Despite the majority of the songs on this album (and honestly, the entirety of the pop world) focusing on love, two songs stood out to me: “Canada,” featuring Alessia Cara, and “For now.” “Canada” is a sweet slow song, with the dual chorus adding dimension and emotion throughout, and the lyrics once again resonating with the escape attitude Lauv seems to emphasize. The song also has a storytelling sort of vibe — it’s about a couple leaving everything behind and moving to Canada — and despite the aforementioned escape attitude, is more optimistic and romantic.  

“For Now,” perhaps the most emotional song on the album, also provides a different perspective into relationships, meant to resonate most with audiences who have gone through or are going through long-distance relationships. A strumming guitar in the background, coupled with a slow pace and emotional vocals all come together to create a moving piece. Lauv says that, “for now, I’ll love you through the phone,” and later says “I’m really gonna miss you / but I’ll kiss you through the screen,” which contrasts with songs like “Drugs and the Internet” that criticize the dangerous nature of technology. Instead, “For Now” adds a silver lining to using technology — it helps people out of their loneliness, bridging gaps such as distance. 

Ultimately, Lauv’s dominant and, for me, most unique goal for this album was to communicate something obvious, yet elusive, about feelings — that they exist. 

He realizes that often, these feelings are hard to cope with, and through his song “Julia,” written about his ex-Julia Michaels, sings her an emotional apology. The song has a beautiful melody and a soft, almost stripped-sounding feel. He manages to artfully express his vulnerability and regrets, therefore letting go of her in a mature way. And this is precisely what he wants his listeners to do, to effectively cope with how they are feeling.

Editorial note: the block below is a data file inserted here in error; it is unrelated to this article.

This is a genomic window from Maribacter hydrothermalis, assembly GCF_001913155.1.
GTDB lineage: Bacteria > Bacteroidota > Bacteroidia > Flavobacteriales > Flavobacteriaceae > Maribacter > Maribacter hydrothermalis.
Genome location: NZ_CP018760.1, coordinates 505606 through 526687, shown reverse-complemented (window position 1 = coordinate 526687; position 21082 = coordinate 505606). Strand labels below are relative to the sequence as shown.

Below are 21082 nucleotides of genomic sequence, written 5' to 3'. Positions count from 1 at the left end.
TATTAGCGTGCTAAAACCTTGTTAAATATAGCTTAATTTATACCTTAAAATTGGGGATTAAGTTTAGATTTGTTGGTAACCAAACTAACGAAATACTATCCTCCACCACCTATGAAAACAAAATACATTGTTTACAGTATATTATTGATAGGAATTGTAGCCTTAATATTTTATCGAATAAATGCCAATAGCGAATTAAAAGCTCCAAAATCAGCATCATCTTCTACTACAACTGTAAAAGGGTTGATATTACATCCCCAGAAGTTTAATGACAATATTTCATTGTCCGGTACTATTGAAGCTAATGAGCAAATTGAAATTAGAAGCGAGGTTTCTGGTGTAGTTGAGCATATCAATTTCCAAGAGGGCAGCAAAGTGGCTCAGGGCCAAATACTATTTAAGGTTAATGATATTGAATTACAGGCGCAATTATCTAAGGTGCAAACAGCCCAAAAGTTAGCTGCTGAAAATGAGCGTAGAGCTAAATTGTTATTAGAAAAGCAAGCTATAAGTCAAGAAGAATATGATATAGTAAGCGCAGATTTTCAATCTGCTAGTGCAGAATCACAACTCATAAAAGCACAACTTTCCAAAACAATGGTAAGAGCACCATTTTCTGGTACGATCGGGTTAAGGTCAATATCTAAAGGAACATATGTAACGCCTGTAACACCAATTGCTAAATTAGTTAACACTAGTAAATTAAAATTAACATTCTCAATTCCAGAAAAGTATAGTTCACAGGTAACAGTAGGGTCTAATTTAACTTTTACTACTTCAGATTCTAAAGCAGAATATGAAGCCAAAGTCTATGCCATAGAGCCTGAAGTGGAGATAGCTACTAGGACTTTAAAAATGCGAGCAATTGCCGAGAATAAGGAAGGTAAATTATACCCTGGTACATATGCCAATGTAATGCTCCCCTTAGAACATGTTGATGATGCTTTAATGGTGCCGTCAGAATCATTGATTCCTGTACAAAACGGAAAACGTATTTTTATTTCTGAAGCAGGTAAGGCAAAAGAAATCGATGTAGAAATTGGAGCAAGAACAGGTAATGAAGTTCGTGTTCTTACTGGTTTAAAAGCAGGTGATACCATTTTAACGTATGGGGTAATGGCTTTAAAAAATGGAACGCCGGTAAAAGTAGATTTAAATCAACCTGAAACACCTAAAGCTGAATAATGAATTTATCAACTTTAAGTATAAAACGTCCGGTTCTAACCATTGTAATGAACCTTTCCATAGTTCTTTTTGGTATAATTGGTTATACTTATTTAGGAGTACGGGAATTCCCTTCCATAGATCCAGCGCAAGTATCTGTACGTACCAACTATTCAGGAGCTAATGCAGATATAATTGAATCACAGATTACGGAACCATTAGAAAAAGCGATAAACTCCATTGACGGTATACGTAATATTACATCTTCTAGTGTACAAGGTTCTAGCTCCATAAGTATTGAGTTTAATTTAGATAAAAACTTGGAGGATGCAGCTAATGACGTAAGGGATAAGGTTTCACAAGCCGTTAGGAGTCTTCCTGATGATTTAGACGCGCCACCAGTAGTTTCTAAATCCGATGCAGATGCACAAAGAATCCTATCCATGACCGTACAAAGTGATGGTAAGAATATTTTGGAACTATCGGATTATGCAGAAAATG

Lauv understands, however, the difficulties that come with confronting your emotions, and acknowledges this in his song “Changes,” where he says “Changes, they might drive you half-insane / But it’s killing you to stay the same,” and along with its catchy tune and repetitive chorus, seems to almost want to permanently instill this message into the listener’s head: that change is hard, yet necessary. 

It would take days to dissect every song on this masterpiece of an album, but all of them follow these same themes. Some, like “Billy,” are accompanied with a heavy bass, an intelligent technical choice that adds dimension to the song, and others, like “El Tejano,” are catchy, fast and different because of their Spanish lyrics. I will admit that some, like “Sweatpants” and “Tell My Mama” are nothing special — they are good pop songs, yet they are forgettable and seem disconnected. 

As a whole, however, Lauv manages to nearly perfectly communicate his feelings about, well, feelings. His songs make us feel, as well as encourages us to express our feelings more constructively. 

Yet simultaneously, Lauv, having been through this same cycle of difficult emotions, recognizes that this is hard to do, offering us reassurance with the last lyrics of “Changes,” telling us that “it’s all gonna work out, it’s all gonna work out someday.”